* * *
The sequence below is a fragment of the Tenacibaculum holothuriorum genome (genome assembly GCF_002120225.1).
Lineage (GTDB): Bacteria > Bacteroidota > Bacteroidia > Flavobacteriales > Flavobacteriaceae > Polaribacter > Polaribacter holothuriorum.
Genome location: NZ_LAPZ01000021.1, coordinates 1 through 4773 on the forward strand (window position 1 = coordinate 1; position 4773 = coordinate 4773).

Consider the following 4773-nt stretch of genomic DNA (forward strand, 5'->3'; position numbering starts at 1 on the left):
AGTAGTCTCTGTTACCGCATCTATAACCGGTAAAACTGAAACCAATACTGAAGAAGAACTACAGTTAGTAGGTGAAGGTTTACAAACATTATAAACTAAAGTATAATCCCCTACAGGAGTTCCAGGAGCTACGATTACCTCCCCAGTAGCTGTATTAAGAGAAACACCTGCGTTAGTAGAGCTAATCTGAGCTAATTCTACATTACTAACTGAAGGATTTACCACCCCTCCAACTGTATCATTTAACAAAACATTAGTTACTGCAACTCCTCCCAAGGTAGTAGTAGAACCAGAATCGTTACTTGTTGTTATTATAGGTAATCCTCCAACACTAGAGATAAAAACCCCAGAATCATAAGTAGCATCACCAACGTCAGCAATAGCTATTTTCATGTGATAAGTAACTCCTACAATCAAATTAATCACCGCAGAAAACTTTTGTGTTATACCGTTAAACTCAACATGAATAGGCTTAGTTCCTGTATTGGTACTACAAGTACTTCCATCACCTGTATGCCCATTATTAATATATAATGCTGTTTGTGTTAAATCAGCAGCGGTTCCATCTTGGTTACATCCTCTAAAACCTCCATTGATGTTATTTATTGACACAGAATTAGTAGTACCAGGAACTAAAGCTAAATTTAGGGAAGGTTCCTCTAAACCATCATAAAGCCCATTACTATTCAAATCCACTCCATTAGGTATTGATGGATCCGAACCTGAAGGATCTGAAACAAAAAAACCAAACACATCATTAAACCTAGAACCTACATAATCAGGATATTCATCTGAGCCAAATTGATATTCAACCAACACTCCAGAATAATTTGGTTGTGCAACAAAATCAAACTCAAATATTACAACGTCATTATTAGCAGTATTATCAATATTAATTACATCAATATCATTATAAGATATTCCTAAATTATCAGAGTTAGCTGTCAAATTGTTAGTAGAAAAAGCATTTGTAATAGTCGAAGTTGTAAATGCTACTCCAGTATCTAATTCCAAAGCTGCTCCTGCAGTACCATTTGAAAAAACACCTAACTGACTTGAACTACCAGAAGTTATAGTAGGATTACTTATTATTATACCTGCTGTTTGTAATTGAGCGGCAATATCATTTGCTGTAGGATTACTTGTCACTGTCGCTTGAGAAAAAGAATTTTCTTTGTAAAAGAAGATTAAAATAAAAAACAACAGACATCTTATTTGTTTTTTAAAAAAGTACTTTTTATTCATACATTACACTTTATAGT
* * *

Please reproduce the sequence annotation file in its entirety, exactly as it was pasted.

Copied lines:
The sequence below is a fragment of the Tenacibaculum holothuriorum genome (genome assembly GCF_002120225.1).
Lineage (GTDB): Bacteria > Bacteroidota > Bacteroidia > Flavobacteriales > Flavobacteriaceae > Polaribacter > Polaribacter holothuriorum.
Genome location: NZ_LAPZ01000021.1, coordinates 1 through 4773 on the forward strand (window position 1 = coordinate 1; position 4773 = coordinate 4773).

Consider the following 4773-nt stretch of genomic DNA (forward strand, 5'->3'; position numbering starts at 1 on the left):
AGTAGTCTCTGTTACCGCATCTATAACCGGTAAAACTGAAACCAATACTGAAGAAGAACTACAGTTAGTAGGTGAAGGTTTACAAACATTATAAACTAAAGTATAATCCCCTACAGGAGTTCCAGGAGCTACGATTACCTCCCCAGTAGCTGTATTAAGAGAAACACCTGCGTTAGTAGAGCTAATCTGAGCTAATTCTACATTACTAACTGAAGGATTTACCACCCCTCCAACTGTATCATTTAACAAAACATTAGTTACTGCAACTCCTCCCAAGGTAGTAGTAGAACCAGAATCGTTACTTGTTGTTATTATAGGTAATCCTCCAACACTAGAGATAAAAACCCCAGAATCATAAGTAGCATCACCAACGTCAGCAATAGCTATTTTCATGTGATAAGTAACTCCTACAATCAAATTAATCACCGCAGAAAACTTTTGTGTTATACCGTTAAACTCAACATGAATAGGCTTAGTTCCTGTATTGGTACTACAAGTACTTCCATCACCTGTATGCCCATTATTAATATATAATGCTGTTTGTGTTAAATCAGCAGCGGTTCCATCTTGGTTACATCCTCTAAAACCTCCATTGATGTTATTTATTGACACAGAATTAGTAGTACCAGGAACTAAAGCTAAATTTAGGGAAGGTTCCTCTAAACCATCATAAAGCCCATTACTATTCAAATCCACTCCATTAGGTATTGATGGATCCGAACCTGAAGGATCTGAAACAAAAAAACCAAACACATCATTAAACCTAGAACCTACATAATCAGGATATTCATCTGAGCCAAATTGATATTCAACCAACACTCCAGAATAATTTGGTTGTGCAACAAAATCAAACTCAAATATTACAACGTCATTATTAGCAGTATTATCAATATTAATTACATCAATATCATTATAAGATATTCCTAAATTATCAGAGTTAGCTGTCAAATTGTTAGTAGAAAAAGCATTTGTAATAGTCGAAGTTGTAAATGCTACTCCAGTATCTAATTCCAAAGCTGCTCCTGCAGTACCATTTGAAAAAACACCTAACTGACTTGAACTACCAGAAGTTATAGTAGGATTACTTATTATTATACCTGCTGTTTGTAATTGAGCGGCAATATCATTTGCTGTAGGATTACTTGTCACTGTCGCTTGAGAAAAAGAATTTTCTTTGTAAAAGAAGATTAAAATAAAAAACAACAGACATCTTATTTGTTTTTTAAAAAAGTACTTTTTATTCATACATTACACTTTATAGT